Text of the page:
Quenya Grammar P15: Consonantal Nouns

Tolkien generally referred to nouns ending in a consonants as “consonantal” nouns, for example on PE14/42 (1920s) and PE21/76 (1950s). As with all Quenya words, a noun can only end in one of the five valid final consonants: l, n, r, s, t. Consonantal nouns were often a reduction of longer ancient forms, however, and their inflections could reflect these more ancient endings.

Quenya Grammar P14: E-nouns

One special subgroup of vocalic nouns are those that end in the vowel e, or “e-nouns”. Frequently these have inflection suffixes identical to those of other vocalic nouns, but they differ significantly in plural forms. In particular, they do not (normally) use the plural suffix -r, but instead form their plurals by changing their final e to i. The details of these forms and their historical developments is discussed in the entries on plural nouns and for the individual noun cases.

Quenya Grammar P34: Comitative

The comitative case is one that Tolkien abandoned in his later writings. Indeed, the function of this case is not entirely clear, though its name implies that it indicates an “accompanying” noun. In its first appearance, the comitative case used the suffix -iko (PE16/113), and in this form it may have appeared in some sentences from the earliest drafts of the Markirya poem, as suggested by the editors of PE16 (Gilson, Smith, Wynne, Hostetter and Welden):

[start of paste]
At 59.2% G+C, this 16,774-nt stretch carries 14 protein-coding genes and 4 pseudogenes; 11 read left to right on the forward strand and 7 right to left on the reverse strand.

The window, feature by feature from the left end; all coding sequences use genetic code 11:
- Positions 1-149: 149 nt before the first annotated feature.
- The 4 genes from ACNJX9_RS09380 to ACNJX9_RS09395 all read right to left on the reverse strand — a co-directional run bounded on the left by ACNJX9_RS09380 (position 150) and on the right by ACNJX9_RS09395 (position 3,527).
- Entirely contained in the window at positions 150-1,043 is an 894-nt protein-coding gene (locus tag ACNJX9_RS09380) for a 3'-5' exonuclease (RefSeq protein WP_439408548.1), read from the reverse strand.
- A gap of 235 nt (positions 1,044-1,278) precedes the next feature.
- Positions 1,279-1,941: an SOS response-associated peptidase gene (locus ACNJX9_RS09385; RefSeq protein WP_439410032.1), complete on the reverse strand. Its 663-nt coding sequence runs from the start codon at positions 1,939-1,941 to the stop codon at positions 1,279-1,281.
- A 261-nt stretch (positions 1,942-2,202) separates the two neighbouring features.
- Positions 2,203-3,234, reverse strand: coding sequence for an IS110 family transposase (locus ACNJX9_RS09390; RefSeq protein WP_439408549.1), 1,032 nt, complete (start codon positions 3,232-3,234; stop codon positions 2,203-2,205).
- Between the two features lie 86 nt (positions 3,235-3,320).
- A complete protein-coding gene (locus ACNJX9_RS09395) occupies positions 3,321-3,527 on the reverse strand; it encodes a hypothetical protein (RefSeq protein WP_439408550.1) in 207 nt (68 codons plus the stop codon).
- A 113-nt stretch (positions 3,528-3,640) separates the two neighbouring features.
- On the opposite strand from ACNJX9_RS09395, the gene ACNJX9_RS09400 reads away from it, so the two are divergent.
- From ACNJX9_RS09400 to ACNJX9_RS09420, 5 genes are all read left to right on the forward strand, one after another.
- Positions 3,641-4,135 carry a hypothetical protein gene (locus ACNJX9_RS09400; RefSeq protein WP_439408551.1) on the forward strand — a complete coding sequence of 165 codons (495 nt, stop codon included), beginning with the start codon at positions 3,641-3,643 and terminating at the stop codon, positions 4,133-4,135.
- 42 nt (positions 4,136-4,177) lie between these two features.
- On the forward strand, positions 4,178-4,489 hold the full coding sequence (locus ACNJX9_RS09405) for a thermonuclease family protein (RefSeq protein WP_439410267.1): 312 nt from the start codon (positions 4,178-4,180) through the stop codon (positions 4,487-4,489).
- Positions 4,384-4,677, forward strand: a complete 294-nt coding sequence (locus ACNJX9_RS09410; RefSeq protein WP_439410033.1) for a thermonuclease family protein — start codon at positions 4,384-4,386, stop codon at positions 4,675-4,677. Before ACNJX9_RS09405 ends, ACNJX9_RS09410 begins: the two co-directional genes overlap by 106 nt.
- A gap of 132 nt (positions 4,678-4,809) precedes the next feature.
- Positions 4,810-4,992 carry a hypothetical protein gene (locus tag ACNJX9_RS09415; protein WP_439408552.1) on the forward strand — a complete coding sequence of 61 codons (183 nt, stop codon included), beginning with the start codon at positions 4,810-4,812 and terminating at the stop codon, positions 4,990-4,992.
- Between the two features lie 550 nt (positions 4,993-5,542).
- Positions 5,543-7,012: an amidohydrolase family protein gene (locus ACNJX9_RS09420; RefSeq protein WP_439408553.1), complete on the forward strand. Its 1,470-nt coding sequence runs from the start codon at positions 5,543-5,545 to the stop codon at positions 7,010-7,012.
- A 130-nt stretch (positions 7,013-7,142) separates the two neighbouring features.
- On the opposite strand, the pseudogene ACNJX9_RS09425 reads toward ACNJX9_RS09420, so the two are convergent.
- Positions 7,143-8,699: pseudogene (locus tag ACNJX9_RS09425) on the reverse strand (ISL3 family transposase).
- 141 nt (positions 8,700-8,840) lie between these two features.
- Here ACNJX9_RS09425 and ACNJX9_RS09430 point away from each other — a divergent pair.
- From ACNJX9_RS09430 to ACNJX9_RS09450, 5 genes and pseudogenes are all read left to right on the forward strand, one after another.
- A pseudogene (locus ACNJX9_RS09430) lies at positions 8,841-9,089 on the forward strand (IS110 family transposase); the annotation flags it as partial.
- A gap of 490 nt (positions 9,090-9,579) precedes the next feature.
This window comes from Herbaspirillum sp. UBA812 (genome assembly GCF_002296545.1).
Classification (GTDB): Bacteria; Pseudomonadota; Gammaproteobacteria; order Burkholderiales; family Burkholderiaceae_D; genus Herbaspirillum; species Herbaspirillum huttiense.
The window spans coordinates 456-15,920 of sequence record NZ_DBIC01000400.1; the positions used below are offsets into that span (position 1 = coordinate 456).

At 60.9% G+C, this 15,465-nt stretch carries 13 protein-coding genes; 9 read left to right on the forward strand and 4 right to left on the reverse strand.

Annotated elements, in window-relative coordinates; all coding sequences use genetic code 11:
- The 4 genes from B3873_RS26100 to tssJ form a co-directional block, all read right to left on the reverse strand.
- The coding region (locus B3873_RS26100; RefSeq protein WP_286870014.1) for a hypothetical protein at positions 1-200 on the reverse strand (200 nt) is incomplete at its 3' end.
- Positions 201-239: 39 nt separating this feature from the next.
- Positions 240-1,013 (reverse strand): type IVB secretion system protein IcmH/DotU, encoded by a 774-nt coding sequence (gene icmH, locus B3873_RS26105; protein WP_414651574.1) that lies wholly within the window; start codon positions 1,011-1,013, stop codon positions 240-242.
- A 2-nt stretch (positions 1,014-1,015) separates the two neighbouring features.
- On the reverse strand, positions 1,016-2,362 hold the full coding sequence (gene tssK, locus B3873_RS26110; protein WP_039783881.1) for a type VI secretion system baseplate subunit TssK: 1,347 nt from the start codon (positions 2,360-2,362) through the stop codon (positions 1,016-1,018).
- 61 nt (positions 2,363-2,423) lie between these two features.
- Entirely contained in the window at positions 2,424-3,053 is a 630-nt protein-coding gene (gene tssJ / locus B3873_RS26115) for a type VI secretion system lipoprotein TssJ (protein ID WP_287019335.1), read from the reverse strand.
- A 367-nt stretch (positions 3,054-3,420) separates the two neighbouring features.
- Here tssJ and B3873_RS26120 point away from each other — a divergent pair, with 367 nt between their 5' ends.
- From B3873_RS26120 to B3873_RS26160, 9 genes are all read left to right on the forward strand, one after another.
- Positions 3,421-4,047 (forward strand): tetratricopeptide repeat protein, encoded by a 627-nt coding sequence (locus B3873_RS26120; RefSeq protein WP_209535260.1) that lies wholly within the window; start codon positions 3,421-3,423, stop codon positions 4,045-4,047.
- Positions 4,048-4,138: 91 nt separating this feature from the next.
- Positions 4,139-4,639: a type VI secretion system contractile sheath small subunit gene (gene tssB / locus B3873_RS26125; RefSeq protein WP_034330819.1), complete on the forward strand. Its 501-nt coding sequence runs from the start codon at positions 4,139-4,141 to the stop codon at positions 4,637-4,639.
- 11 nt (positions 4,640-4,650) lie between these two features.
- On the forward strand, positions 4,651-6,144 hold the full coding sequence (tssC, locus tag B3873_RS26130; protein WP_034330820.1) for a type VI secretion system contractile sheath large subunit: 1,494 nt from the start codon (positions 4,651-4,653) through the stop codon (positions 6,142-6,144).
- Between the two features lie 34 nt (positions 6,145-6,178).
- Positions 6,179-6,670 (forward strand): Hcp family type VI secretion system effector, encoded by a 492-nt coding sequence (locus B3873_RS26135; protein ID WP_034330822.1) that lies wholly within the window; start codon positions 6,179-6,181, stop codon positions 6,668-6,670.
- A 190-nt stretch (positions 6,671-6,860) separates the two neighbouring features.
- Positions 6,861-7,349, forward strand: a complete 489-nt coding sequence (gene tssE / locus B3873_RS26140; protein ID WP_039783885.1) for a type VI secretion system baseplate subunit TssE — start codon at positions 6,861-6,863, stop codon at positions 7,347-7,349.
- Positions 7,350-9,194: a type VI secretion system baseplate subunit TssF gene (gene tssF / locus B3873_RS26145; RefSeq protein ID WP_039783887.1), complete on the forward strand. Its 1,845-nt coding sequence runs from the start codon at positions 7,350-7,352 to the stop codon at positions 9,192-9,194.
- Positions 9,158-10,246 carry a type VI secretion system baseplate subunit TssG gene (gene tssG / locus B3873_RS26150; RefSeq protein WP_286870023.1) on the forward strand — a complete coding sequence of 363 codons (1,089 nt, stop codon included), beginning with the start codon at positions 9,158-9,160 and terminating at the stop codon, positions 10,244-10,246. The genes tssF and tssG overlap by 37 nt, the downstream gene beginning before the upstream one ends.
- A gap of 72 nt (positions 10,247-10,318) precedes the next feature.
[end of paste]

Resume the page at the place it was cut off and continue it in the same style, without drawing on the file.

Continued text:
Quenya Grammar P33: Similative

This noun case is one that Tolkien abandoned in his later writings. In the Early Quenya Grammar (EQG) he called it the “Manner” case (PE14/46, 78), but in declension tables from the late 1920s through 1930s he often labeled it the “Adverb” case (PE16/113; PE21/4, 53) and in a couple places he called it the “Comparative” case (PE21/42, 46).

Spatial Positional/Relational Adjectives in NeoQuenya

Forums

I would like to gather ideas for neologisms covering spatial positional/relational adjectives, which are rather sparsely attested, and often cause a headache for NQ writers. These are adjectives that specify an objects position with regards to a center point, axis, or plane.

 

I am thinking of this set, listing the attested words:

medial/middle/central: endea, en(t)ya

internal/interior: mitya

external/exterior: ava, ette

superior/upper:

inferior/nether: EQ úva

anterior/frontal:

Hierarchy of Adjectives in the Noun Phrase

It is a frequent way of natural languages to make a noun in the sentence more specific by using several adjectives/qualifiers before the noun: the ugly big black smoke-spitting articulated lorry. One can also observe that the order or position which these qualifiers take before the noun follows some sort of regularity which is inherently "felt" by the speaker: we say little red riding hood but would (probably) not say riding red little hood.